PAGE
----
Countries seek to ensure that their energy resources are constantly available by increasing their economic capacity, deploying military power to safeguard the resources, building energy reserves, being in constant search of renewable resources and tilting regional and global diplomacy in their favour. But, since the beginning of the Middle East uprisings or commonly known as Arab Spring, the nations have been unable to keep stable diplomatic positions. The geopolitical situation in the Middle East has worsened as the US has cut down its military deployments, and with its shale gas discovery, it is more energy independent.

With the high amount of Chinese investments in the North African region, it is believed that its economy would have a substantial impact in the Middle East in the years to come. Terrorism, Civil wars, extremism and even interstate conflicts can become a factor for less economic diversification and development. 

Economic Situation

Most country’s population in the Middle East, such as Saudi Arabia, United Arab Emirates, Kuwait, work in the public sector than the private sector, which has made the region economically less viable, less competitive and unstable over the period of time. To satisfy the increased demand for employment, the countries’ economies must explore other energy sources beyond hydrocarbon and oil, which will initiate the people to look for employment opportunities towards new industries.

To meet the needs in the future, the Middle Eastern countries are reserving their funds under Sovereign Wealth Funds (SWF) for future generations. Diversification includes calculated spending of government funds, expansion of non-energy exports and expanding Foreign Direct Investments (FDI’s). FDI’s are slow-footed in this region. The region holds an enormous amount of untapped economic opportunities, which is due to a lack of private industries/companies, lack of cooperation, peace and harmony among the countries.


With the growth of population in the Middle East Region, it holds a variety of demographic challenges. According to the World Bank report, the population growth of the region will grow double by the year 2050. There is a need for citizen involvement in economic affairs as well as in personal capital accumulation for their development. Additionally, investment savings should be an objective of the Sovereign Wealth Fund (SWF) program. Thus, it is apparent that the energy market will consume the Middle East for some time to come, so there must be open, legitimate, accountable models for public-private collaborations in the development that will guide the way for diversification from oil to other industries as well.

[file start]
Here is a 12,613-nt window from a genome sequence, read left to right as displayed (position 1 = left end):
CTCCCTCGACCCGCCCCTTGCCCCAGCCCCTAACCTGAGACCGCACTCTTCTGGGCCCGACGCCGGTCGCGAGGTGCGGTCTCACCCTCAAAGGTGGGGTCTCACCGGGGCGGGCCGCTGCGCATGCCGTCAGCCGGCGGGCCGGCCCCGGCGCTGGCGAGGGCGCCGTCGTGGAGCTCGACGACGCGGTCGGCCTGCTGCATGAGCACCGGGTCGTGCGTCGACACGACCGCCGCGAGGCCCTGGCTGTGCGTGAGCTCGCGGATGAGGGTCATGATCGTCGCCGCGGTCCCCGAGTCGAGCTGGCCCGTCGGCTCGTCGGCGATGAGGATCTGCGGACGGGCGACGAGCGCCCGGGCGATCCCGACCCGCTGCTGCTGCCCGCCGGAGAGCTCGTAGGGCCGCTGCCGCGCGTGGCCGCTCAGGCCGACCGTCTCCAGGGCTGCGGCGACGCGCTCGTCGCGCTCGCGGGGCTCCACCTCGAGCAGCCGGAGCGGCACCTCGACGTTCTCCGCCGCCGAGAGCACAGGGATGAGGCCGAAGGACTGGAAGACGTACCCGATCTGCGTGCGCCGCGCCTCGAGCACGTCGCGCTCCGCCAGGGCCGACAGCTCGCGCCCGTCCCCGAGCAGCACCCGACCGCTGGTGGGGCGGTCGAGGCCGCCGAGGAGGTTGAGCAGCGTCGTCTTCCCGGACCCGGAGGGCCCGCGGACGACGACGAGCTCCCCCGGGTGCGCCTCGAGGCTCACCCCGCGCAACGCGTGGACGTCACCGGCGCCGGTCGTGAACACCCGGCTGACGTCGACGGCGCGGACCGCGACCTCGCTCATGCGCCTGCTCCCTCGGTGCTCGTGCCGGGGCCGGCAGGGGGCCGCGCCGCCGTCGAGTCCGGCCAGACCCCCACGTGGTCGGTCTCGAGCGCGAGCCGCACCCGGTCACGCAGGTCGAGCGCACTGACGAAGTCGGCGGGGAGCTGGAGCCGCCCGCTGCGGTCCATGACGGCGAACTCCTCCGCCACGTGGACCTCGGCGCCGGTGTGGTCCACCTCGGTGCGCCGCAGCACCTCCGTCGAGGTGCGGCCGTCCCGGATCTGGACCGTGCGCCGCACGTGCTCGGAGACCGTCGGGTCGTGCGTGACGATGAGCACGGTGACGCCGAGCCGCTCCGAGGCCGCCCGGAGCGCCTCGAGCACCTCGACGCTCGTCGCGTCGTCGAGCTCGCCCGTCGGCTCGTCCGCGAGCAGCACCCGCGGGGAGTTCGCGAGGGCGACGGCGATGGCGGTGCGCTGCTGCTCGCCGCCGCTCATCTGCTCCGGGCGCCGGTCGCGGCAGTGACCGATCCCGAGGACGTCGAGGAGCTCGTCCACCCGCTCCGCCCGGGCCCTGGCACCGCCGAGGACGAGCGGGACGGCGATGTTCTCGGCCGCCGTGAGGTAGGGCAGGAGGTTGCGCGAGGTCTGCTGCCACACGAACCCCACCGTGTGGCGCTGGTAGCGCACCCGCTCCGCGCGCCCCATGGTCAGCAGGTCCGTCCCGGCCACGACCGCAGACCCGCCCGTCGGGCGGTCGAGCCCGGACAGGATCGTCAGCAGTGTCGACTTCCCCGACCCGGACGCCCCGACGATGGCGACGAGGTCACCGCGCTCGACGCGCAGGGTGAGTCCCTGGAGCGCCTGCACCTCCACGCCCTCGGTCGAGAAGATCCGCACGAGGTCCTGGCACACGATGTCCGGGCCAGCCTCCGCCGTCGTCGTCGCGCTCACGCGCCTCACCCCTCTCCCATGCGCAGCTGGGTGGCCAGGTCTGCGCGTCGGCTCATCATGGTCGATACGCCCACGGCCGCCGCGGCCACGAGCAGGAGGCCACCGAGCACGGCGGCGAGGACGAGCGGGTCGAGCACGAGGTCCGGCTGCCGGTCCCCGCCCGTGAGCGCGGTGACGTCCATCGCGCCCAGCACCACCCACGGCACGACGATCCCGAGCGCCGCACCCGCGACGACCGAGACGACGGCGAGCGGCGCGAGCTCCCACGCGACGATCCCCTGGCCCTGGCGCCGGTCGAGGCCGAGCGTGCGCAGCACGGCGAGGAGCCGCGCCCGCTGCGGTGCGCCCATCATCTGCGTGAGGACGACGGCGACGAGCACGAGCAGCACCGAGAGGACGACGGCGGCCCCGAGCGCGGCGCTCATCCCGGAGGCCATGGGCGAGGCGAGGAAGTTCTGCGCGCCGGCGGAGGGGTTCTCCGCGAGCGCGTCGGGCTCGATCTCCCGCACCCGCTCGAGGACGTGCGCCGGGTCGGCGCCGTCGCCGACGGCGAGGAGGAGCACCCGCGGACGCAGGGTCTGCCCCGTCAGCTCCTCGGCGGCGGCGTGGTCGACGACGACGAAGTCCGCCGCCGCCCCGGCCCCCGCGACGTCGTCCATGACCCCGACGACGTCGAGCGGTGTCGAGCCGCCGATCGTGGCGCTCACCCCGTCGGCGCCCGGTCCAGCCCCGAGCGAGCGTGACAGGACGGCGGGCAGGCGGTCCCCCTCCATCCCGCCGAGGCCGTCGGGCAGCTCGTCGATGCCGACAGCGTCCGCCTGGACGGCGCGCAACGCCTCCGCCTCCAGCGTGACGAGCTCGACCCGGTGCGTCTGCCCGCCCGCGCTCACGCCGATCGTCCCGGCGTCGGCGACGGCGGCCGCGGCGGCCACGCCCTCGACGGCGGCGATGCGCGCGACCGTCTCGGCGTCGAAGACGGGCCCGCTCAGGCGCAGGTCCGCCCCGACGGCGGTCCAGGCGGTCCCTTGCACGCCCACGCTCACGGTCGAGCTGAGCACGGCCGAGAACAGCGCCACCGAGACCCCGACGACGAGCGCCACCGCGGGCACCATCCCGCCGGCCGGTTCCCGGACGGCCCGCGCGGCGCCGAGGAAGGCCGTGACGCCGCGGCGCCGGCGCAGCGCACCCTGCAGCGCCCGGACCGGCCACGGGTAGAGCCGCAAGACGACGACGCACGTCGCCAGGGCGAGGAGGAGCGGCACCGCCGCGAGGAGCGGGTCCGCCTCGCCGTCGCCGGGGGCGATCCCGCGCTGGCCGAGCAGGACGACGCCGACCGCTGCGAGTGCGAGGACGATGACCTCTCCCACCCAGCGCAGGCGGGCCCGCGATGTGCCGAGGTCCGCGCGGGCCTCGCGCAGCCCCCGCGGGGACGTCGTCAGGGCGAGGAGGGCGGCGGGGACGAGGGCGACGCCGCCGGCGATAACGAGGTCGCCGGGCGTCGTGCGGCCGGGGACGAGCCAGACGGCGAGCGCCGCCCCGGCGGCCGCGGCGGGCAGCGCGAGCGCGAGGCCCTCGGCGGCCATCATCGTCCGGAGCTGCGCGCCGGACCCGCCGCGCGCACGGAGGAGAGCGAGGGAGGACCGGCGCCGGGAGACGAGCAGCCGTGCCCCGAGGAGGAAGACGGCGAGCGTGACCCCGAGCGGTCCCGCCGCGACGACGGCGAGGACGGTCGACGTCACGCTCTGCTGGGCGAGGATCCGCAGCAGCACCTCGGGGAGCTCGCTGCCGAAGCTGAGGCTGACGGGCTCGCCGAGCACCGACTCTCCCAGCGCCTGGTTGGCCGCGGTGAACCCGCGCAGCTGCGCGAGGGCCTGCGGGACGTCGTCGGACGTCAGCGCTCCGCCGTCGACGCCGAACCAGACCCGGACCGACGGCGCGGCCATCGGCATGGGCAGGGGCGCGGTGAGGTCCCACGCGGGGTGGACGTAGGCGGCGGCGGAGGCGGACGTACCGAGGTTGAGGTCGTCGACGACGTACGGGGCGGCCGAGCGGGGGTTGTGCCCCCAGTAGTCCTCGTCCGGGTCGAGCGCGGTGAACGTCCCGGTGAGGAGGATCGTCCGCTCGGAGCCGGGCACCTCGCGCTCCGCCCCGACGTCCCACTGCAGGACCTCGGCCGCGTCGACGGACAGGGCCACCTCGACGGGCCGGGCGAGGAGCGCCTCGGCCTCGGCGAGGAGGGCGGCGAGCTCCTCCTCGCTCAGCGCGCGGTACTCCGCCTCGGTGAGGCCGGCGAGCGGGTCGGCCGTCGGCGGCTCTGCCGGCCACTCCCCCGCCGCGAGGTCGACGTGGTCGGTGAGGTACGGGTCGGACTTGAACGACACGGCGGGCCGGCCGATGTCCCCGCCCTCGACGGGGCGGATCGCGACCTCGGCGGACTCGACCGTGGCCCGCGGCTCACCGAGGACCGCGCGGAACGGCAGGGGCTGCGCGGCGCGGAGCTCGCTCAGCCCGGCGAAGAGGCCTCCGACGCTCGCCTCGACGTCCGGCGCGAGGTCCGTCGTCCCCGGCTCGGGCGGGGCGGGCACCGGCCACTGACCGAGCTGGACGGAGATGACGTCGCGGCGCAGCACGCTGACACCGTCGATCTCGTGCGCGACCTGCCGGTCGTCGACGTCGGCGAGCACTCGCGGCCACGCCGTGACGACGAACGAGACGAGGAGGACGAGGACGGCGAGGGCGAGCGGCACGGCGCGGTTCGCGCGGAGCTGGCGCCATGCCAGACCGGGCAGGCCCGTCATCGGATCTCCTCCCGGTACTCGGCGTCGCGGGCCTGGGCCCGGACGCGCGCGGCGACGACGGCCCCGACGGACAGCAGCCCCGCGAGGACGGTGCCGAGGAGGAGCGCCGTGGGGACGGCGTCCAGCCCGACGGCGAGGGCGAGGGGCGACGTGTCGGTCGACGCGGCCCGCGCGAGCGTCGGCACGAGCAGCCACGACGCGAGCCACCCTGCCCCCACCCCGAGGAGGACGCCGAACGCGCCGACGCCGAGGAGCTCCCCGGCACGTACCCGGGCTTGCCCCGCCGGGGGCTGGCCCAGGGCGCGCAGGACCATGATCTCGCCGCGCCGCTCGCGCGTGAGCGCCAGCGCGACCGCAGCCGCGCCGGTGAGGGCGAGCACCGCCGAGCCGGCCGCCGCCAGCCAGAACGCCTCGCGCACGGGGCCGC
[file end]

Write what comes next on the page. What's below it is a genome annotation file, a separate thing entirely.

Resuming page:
In the year 2020, for the first time in history a Middle East country, Saudi Arabia hosted the G-20 summit. The main issues that were discussed were, “firstly, empowering the people by allowing them particularly women and youth to work; secondly, protecting the world by cultivating a shared spirit that helps to safeguard collective resources; and lastly, helping to discover and share benefits of change and technical advancements while also exploring our options for the future”. As a result, the manufacturing and growth of the service industries have to flourish with an open door to the international labour market.

Unfortunately, government-funded initiatives continue to dominate private sector investments in this region. Policymakers must transcend the weaknesses of previous diversification attempts and generate conditions for genuine economic growth for sustainable growth that is not dependent on the oil and gas industry, either directly or indirectly and replacing it with the production of goods and services. Middle Eastern countries produce goods and services products, but traditionally, it is only produced for domestic production; it encompasses agricultural products, manufactured goods, and business services. To conclude, diversification gives way to economic development, helps stabilise the region if the prices of energy resources fluctuate and creates more job opportunities and empowers the citizens as also the expatriates.

Raagini Sharma
Author is a full-time Researcher at Institute for Competitiveness, India. She is also a senior analyst at the Greek-based think tank - Research Institute for European and American Studies (RIEAS). She has under her belt two Master's, one in Conflict, Governance, and Development from the University of York, United Kingdom, and the second one in Politics and International Relations from the Central University of Gujarat, India. She is an alumnus of Delhi University where she graduated in Political Science (Hons.). Currently, she is pursuing her diploma in International Affairs and Governance from the Indian Institute of Governance and Leadership.